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Q&A with Jim Rea of The HillBenders


Forty-five years after The Who released Tommy, Springfield-based bluegrass quintet The HillBenders turned heads with a bluegrass edition of the classic rock-opera. The album, endorsed by The Who’s Pete Townshend himself, debuted at No. 3 on Billboard’s bluegrass chart. Guitarist Jim Rea says Tommy has introduced The HillBenders to new crowds. “We hope to keep exposing those audiences to our original catalog by opening each Tommy show with our own music.” The HillBenders perform their only show in Springfield this year on Friday night at Patton Alley Pub.


417: This is The HillBenders only show in Springfield this year. Are you looking forward to a hometown gig?

Jim: Yes! It's always fun to play for a hometown crowd. A lot of these folks were there from the very beginning of The HillBenders and even before that with our others bands throughout the years.


417: How much time do you spend on the road?

Jim: With the HillBenders this year it will be about 60 shows, but with travel days it's around 90 to 100 dates on the road. Add another 50-plus side project shows for some of the band members who do it full time.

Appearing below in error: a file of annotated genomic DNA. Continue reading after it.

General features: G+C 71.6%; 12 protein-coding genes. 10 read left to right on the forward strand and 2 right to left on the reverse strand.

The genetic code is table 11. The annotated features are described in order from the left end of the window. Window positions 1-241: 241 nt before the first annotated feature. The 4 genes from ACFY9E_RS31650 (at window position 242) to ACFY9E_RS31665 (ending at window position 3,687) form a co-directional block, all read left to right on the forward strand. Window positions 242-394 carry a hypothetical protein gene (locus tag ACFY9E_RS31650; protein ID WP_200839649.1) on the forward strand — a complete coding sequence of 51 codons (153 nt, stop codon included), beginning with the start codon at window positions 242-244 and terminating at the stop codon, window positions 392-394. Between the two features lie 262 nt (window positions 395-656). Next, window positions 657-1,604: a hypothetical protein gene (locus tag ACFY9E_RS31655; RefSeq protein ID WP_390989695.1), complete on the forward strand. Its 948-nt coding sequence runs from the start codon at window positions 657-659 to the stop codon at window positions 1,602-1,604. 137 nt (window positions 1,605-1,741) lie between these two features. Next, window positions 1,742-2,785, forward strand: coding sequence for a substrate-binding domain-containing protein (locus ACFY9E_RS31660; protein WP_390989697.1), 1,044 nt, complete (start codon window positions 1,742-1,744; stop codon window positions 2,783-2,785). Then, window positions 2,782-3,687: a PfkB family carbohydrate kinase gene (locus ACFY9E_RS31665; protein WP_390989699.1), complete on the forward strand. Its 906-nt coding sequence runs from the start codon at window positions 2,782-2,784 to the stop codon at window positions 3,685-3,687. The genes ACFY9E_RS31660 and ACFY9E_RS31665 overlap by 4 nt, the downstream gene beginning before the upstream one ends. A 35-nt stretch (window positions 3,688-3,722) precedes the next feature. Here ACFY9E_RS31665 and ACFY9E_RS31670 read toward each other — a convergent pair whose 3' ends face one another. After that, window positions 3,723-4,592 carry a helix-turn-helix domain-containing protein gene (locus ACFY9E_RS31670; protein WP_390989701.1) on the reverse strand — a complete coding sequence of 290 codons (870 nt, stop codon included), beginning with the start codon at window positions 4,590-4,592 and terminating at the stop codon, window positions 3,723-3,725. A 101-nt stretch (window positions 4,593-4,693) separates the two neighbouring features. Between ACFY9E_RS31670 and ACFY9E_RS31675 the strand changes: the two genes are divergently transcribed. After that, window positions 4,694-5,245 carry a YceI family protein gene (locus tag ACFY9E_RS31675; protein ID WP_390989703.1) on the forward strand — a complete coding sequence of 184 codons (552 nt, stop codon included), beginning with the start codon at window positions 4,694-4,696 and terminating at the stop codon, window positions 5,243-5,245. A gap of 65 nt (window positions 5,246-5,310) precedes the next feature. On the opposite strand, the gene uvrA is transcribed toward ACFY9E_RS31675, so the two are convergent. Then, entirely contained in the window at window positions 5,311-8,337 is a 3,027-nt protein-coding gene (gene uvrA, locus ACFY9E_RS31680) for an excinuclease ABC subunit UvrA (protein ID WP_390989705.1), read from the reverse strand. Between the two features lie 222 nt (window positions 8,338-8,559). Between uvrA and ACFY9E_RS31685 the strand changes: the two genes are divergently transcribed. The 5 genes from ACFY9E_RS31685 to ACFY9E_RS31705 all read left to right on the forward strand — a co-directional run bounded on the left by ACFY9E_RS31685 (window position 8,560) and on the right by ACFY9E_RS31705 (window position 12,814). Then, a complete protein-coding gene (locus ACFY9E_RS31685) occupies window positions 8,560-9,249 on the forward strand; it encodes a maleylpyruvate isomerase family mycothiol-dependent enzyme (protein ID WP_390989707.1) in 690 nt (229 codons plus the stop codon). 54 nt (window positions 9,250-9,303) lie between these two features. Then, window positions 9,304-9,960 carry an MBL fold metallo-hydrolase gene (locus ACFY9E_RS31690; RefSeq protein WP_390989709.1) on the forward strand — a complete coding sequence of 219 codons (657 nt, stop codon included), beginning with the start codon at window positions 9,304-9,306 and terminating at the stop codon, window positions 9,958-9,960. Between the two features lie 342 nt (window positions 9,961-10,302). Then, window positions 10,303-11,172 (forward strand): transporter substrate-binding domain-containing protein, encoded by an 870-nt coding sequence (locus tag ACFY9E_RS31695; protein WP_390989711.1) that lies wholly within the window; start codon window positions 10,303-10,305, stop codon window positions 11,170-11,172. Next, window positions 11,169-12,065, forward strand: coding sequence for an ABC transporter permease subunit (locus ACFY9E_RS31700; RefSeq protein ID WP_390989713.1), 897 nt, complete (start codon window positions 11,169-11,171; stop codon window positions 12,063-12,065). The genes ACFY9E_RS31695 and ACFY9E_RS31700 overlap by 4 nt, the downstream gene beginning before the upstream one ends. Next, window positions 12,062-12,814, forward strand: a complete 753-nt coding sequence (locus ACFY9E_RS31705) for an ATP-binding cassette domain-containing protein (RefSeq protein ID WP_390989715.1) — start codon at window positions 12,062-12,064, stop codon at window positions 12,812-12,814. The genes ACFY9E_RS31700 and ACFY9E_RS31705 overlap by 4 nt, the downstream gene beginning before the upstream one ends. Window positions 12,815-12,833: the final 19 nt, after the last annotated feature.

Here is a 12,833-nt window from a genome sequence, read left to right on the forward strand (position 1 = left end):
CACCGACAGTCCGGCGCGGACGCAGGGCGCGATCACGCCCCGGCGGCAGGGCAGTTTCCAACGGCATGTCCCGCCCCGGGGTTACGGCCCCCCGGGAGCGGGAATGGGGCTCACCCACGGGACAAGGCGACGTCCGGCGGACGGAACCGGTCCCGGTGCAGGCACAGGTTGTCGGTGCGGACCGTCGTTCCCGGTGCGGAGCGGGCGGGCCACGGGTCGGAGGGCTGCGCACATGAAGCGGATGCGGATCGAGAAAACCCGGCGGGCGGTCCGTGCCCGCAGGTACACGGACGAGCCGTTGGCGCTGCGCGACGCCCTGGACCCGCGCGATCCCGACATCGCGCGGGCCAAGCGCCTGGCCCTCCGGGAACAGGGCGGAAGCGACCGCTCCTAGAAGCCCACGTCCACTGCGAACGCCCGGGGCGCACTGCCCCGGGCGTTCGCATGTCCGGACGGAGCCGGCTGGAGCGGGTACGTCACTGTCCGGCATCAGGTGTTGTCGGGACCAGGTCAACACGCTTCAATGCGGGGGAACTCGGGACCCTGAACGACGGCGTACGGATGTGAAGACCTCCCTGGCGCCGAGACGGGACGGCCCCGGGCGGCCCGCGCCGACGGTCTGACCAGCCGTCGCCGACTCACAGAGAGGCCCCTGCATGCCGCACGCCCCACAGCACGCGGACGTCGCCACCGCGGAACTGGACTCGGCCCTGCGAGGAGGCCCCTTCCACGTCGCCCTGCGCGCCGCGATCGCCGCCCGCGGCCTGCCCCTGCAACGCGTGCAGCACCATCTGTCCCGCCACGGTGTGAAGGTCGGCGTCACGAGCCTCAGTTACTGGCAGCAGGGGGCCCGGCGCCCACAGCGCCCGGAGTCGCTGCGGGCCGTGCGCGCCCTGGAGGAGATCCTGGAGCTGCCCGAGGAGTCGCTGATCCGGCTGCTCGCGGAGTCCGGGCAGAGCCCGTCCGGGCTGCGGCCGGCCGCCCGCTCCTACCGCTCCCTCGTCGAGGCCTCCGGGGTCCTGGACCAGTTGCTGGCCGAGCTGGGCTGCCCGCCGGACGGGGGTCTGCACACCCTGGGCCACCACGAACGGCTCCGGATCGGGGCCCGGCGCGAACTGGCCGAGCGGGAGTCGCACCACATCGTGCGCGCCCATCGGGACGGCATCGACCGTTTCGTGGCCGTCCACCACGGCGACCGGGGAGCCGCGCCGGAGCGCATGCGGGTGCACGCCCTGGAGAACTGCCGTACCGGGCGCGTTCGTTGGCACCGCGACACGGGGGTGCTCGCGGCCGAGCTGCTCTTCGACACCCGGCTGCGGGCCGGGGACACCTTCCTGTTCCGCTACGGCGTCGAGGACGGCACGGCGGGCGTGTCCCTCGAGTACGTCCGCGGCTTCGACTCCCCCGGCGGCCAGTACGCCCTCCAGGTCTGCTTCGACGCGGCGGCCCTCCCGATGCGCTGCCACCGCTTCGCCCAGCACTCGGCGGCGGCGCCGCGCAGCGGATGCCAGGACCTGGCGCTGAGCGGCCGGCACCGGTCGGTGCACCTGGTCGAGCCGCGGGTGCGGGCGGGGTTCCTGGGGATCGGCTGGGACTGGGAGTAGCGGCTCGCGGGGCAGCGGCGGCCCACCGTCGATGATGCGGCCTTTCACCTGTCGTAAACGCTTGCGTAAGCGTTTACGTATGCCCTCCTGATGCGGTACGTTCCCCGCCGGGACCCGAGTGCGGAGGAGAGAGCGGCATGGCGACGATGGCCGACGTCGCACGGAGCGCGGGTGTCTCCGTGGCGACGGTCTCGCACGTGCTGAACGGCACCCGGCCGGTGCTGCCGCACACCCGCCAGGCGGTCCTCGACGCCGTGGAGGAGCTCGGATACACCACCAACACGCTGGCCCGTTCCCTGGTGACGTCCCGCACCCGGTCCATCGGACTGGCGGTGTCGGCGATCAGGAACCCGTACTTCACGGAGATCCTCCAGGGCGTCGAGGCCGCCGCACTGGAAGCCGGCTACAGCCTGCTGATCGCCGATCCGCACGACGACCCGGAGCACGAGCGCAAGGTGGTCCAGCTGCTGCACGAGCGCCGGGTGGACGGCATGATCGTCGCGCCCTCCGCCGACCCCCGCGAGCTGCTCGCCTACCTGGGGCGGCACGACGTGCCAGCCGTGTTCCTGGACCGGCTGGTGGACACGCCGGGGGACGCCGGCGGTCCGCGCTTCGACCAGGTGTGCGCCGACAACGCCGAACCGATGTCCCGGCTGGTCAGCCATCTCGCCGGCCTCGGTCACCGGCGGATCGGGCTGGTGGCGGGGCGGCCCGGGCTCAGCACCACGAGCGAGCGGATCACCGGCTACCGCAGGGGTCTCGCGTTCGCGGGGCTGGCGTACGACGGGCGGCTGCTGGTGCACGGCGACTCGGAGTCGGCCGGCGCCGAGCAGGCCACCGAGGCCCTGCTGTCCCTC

417: The HillBenders bluegrass arrangement of Tommy was a huge success. Did you anticipate such a crazy response?

Jim: Yes it has been a blessing. It still is growing as the word spreads. Next year will be our busiest year of our whole nine year career. We all hoped it would do well but our late manager and creator of [the show], Louis Meyers, was expecting this reaction.


417: Has the group daydreamed about arranging any other albums similarly?

Jim: Yes of course, and the audience members always have ideas for us too. Obviously The Who's other rock opera "Quadrophenia" has been mentioned and thought about as well as many others. "Who" knows what we might do next.


417: You’ve been doing a lot of studio work with other artists as well. How is the production process different as a producer compared to a performer?

Jim: It's hard to separate the two for me, but as producer you just try and let the songs represent the artist or band best as possible. As a performer just try and play at the highest level possible. It doesn't have to be complex as much as fitting. Usually simple and steady is better than flashy. Many folks have a hard time being produced or don't want to be produced so I just play engineer a lot, which isn't as much fun, but still rewarding to be a part of the community.


417: Your wife, Melissa, is the lead singer with Lilly Bee and the Pollinators. Does the music end in your household?

Jim: When I'm home I'm very much away from music and interested in spending time with family. We spin vinyl, CDs, Spotify and the radio listening to different stuff always. There are instruments in our home and we play a bit here or there, especially with our little boy Archie who is almost a year old. He's already taken to shaker, tambourine and uke.



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